The World’s 11 Largest Flying Birds: Majestic, Endangered & Making a Comeback

Imagine looking up to see a bird with a wingspan wider than a car is long. Such grandeur isn’t just in storybooks; it’s real and flying in our skies. We’re about to take you on a journey through the realm of the 11 largest flying birds in the world.

From the awe-inspiring wingspan of the wandering albatross to the formidable size of the Andean condor, these avian giants are a sight to behold. Discover their unique characteristics and learn about the crucial conservation efforts that help ensure these majestic creatures continue to soar above us.

1. Wandering Albatross

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The wandering albatross holds the record for the largest wingspan of any living bird, reaching up to 11.5 feet (3.5 meters). These majestic seabirds spend most of their lives soaring over the open ocean, only returning to land to breed. Despite their incredible size, they are facing threats from bycatch in fishing operations.

Recent tracking studies have revealed just how far these birds can travel. In 2023, scientists reported that a tagged wandering albatross flew an astounding 15,000 miles in just 28 days during its winter migration[1][4]. Such findings highlight the incredible endurance of these birds and the vast distances they cover.

2. Southern Royal Albatross

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The southern royal albatross is another contender for the title of largest flying bird, with a wingspan that can reach up to 10.8 feet (3.3 meters). These birds are found in the Southern Ocean and are known for their elaborate courtship rituals.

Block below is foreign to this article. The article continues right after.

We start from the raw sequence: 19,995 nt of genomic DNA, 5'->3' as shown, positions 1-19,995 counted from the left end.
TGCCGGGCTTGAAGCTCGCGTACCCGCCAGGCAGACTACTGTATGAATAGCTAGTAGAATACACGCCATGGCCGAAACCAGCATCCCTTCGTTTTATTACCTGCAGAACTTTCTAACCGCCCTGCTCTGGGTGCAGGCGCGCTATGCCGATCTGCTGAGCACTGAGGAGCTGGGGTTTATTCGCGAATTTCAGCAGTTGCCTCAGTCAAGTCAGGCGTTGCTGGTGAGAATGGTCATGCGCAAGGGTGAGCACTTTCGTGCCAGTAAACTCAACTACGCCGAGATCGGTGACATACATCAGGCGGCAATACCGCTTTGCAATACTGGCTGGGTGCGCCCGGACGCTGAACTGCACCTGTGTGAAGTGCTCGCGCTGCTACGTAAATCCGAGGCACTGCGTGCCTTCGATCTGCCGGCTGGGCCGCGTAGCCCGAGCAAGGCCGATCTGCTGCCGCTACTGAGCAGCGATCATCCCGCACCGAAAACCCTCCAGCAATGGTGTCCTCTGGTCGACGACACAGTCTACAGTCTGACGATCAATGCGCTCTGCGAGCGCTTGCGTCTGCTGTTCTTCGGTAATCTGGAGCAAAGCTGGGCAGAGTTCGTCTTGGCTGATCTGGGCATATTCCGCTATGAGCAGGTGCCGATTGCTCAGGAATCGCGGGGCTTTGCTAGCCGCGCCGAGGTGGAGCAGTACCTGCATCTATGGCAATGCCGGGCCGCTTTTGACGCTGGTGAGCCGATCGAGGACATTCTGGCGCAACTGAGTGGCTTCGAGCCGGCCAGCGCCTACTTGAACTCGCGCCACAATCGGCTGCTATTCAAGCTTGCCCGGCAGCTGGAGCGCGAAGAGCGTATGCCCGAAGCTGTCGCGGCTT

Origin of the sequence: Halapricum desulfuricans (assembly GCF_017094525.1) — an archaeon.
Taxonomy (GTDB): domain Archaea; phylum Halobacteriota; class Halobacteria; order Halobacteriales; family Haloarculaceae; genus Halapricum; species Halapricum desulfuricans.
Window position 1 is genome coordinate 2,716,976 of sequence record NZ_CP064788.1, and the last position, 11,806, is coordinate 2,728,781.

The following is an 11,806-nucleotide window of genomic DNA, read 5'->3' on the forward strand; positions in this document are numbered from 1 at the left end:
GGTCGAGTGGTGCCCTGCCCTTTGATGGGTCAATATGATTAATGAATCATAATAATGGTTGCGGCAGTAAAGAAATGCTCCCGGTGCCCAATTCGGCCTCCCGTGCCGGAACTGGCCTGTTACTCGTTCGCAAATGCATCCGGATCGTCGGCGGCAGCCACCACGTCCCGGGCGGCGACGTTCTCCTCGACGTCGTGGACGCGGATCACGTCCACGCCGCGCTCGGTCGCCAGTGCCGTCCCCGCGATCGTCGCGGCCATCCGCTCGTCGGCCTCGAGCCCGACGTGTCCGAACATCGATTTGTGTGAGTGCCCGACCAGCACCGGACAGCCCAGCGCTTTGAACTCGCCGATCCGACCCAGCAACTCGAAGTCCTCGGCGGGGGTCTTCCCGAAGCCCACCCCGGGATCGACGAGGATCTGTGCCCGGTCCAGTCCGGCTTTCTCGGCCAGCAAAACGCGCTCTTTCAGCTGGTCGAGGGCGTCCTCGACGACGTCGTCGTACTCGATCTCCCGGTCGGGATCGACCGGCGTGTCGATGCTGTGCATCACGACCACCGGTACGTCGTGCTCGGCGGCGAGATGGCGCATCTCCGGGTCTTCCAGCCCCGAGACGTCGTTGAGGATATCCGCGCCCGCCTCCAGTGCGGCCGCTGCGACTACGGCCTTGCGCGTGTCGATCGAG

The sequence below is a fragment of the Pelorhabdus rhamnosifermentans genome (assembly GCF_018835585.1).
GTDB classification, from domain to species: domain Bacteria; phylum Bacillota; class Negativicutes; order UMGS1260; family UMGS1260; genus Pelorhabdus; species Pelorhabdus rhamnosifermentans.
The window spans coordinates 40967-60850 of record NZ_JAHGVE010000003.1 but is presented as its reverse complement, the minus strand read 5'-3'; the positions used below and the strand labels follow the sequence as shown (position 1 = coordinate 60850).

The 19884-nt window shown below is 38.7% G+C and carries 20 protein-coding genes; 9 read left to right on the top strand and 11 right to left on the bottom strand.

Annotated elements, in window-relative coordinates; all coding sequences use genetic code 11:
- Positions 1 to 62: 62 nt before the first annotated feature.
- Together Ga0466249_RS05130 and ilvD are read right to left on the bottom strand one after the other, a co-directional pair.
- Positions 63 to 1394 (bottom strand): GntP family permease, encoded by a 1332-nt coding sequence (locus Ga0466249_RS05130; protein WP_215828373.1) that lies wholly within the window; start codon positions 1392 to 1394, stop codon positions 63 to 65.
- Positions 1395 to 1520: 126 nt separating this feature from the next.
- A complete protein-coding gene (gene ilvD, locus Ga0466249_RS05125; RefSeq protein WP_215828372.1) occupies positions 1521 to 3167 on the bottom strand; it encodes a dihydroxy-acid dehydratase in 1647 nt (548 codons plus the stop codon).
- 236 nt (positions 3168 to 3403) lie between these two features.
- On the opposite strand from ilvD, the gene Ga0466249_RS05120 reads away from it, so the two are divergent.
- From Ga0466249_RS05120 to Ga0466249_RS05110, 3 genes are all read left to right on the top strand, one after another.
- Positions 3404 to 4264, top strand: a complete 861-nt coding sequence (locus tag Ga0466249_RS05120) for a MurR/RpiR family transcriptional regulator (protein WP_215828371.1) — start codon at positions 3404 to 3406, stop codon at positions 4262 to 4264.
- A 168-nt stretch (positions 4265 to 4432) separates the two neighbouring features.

Like the wandering albatross, they face threats from climate change and limited breeding ranges.

3. Andean Condor

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The Andean condor is the largest flying bird in the Western Hemisphere, with a wingspan of up to 10.8 feet (3.3 meters). These massive vultures are found in the Andes Mountains of South America and play a crucial role in the ecosystem by cleaning up carrion. Despite their importance, they are critically endangered due to habitat loss and secondary poisoning.

In 2024, the Wildlife Conservation Society announced an expanded protected area network in Argentina’s Patagonia region to support the Andean condor[3]. These new reserves will help protect critical nesting and foraging habitats for this endangered species.

Additionally, a new male Andean condor named Bud arrived at the National Aviary in Pittsburgh as a potential mate for their female condor, Lianni, sparking hope for the species’ conservation[8].

4. Dalmatian Pelican

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The Dalmatian pelican is one of the largest freshwater birds in the world, with a wingspan of up to 11.5 feet (3.5 meters). These birds are found in wetlands across Europe and Asia, but their populations have declined due to habitat loss and persecution. Conservation efforts are underway to protect these magnificent birds.

In Greece, a Dalmatian pelican was photographed expertly catching a fish while perched on a rowing boat, demonstrating their fishing prowess[3]. Meanwhile, in Mongolia, conservationists are working to save the last remaining breeding populations of Dalmatian pelicans in East Asia through targeted outreach and international cooperation[13].